It was a nice mix of the usual suspects–S-Town Mike, Mack, me, Braisted, Southern Beale, and Laura Creekmore (and Laura’s son, who was so cute I about had to put on blinders to force myself to pay attention to anything but him).
As predicted, we did spend a lot of time talking about his healthcare bill, which would basically provide everyone in the country with “healthcare just like a congressman.” Southern Beale asked him some good hard Lefty questions about whether now was the time to go to single-payer and he said that he and the other sponsors were trying to get together a bipartisan plan that would be easy to explain to people (hence the “healthcare just like a congressman” pitch) and that would get people top-quality healthcare as quickly as possible.
I skimmed the bill last night (because I am just that kind of giant nerd) and I was concerned because a lot of the bill seems focused on ensuring that everyone participates and I mentioned that the healthcare problems in this country weren’t just that people can’t get or afford insurance, but that even insured people find that, once they have a real problem, the insurance they have doesn’t cover the conditions they have or that they get kicked off. And I wondered how this bill would help that situation. And he said that it would create a new way for insurance companies to think about consumers. Since they couldn’t get rid of you, their motivation wouldn’t be to fill their rolls with the least unhealthy people and figure out how to deny the claims they have, but to compete for customers through providing more services.
I hope this is so.
He emphasized, both in speaking and in the bill, a lot on “being healthy” and “quickly returning people to health.” And as I think back now, I wish I had pointed out that “healthy” and “whole” are not the default for many Americans. Because that kind of “we’ll just get everybody healthy and then work on sustaining that health” kind of thinking overlooks the kinds of chronic problems people are dealing with, that they need medical help for, and that aren’t ever going to resolve; they will always cost money.
Braisted asked about legalizing industrial hemp and he kind of laughed about it because everyone hears “hemp” and thinks “pot” and you know the drill. I won’t bore you with it. I’ll just say that a.) Cooper said that no one has ever approached him about wanting to grow industrial hemp and asking him to help them find a way and b.) if we’re really serious about “going green” AND revitalizing our economy, it seems like some smart person could go to tobacco farmers and say, “Hey, have you thought about hemp?” And, you know, we could behave like grown-ups and legalize marijuana, too, but it ain’t happening yet.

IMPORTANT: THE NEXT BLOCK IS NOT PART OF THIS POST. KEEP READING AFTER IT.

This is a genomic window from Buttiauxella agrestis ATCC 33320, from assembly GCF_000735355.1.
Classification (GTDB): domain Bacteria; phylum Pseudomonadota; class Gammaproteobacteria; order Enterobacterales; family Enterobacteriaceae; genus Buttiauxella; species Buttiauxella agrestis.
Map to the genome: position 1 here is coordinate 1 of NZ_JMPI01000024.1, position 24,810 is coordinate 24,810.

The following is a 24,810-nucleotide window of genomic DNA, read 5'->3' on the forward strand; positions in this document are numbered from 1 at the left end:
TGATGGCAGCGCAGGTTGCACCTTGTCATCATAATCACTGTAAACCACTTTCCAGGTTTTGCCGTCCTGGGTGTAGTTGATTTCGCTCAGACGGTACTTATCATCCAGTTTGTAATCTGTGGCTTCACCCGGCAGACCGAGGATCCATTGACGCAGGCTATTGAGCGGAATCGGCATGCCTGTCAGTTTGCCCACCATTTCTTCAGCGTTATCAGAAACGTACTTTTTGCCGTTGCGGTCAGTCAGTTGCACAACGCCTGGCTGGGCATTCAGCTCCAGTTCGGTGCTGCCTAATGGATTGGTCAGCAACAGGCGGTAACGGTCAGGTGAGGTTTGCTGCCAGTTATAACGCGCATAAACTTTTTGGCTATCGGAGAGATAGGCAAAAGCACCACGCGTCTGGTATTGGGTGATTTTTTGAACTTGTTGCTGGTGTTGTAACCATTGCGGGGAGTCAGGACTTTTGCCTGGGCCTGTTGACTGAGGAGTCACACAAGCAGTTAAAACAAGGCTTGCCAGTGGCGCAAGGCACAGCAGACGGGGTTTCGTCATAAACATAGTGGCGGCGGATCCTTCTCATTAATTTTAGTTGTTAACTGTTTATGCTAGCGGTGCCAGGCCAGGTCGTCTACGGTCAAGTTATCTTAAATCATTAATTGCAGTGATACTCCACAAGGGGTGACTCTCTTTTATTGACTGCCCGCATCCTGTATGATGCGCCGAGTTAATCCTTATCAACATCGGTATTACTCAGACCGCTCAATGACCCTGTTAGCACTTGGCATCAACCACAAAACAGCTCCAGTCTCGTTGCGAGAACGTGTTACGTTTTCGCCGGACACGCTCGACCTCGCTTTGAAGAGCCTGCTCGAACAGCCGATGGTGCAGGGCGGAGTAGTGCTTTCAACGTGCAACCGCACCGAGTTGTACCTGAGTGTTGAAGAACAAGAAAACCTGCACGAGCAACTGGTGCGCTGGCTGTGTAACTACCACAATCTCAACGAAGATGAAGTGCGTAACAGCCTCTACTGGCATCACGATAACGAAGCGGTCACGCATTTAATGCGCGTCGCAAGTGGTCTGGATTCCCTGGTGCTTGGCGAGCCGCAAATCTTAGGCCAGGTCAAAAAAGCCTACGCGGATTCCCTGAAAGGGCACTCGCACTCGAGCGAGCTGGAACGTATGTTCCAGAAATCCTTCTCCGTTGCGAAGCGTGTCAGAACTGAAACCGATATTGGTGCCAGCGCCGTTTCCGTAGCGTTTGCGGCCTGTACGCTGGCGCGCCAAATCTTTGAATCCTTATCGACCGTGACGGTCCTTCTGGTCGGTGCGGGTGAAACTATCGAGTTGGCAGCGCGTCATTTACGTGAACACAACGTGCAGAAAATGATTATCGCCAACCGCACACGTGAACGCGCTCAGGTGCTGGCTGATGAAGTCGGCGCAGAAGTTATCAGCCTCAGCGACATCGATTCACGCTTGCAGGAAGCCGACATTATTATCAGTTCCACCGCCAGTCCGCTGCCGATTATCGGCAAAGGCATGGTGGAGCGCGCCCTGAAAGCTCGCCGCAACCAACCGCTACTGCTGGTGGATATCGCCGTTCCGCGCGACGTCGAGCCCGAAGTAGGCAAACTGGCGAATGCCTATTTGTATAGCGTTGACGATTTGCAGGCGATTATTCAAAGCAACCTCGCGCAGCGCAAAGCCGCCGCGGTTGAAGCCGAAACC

Mack had some good hard questions about 287(g), which hopefully someone else will write up in more detal because I don’t seem to have taken any notes on. Suffice to say that Cooper acknowledged that the program is not working as intended here in Nashville. As for what he’s prepared to do about it, I’m not sure. He admitted that what happened to Juana Villegas was a national embarrassment. I pointed out that, in a sane world, Hall’s speaking to the CCC would have been a national embarrassment, too, but I guess most of the nation can’t keep track of all the white supremacist groups still around, so if it doesn’t say “Klan” or “Nazi,” they don’t know there’s a problem.
I did get to ask my questions about the TVA. He said some interesting things I think y’all are already aware of–that the TVA has set aside $800 million dollars to clean up that mess east of here, a mess that could have been prevented for $25 million. He also said that there’s a $1.8 billion judgment against the TVA for polluting North Carolina. And, of course, that money comes directly from TVA customers, to, in many cases, fix problems the TVA has caused TVA customers. I remarked that, since they have a monopoly on providing power to the area, I can’t even vote with my feet when I disagree with what they’re doing. Then S-Town Mike rightly pointed out that we don’t want a situation like Texas where it’s basically a clusterfuck of privatization (“clusterfuck” being my word, not Mike’s).
Then Laura and Southern Beale talked a little bit about alternative energy and Cooper talked about how much electricity we use, more than just about anywhere else, and I can’t remember if it was Beale or Creekmore who asked him about why that was, but he said that it’s because Nashville has more uninsulated (and under-insulated, I would presume) all-electric homes than anywhere else, because we have so many homes that were built in the 50s and 60s back when the TVA was saying that they’d be able to give Nashville so much electricity so cheaply that we wouldn’t even need meters. So builders just spared the expense of adequately insulating.
The one thing I wrote down and marked as a direct quote was that he said, “Basically we’ve had amateur hour at the TVA for a long time.”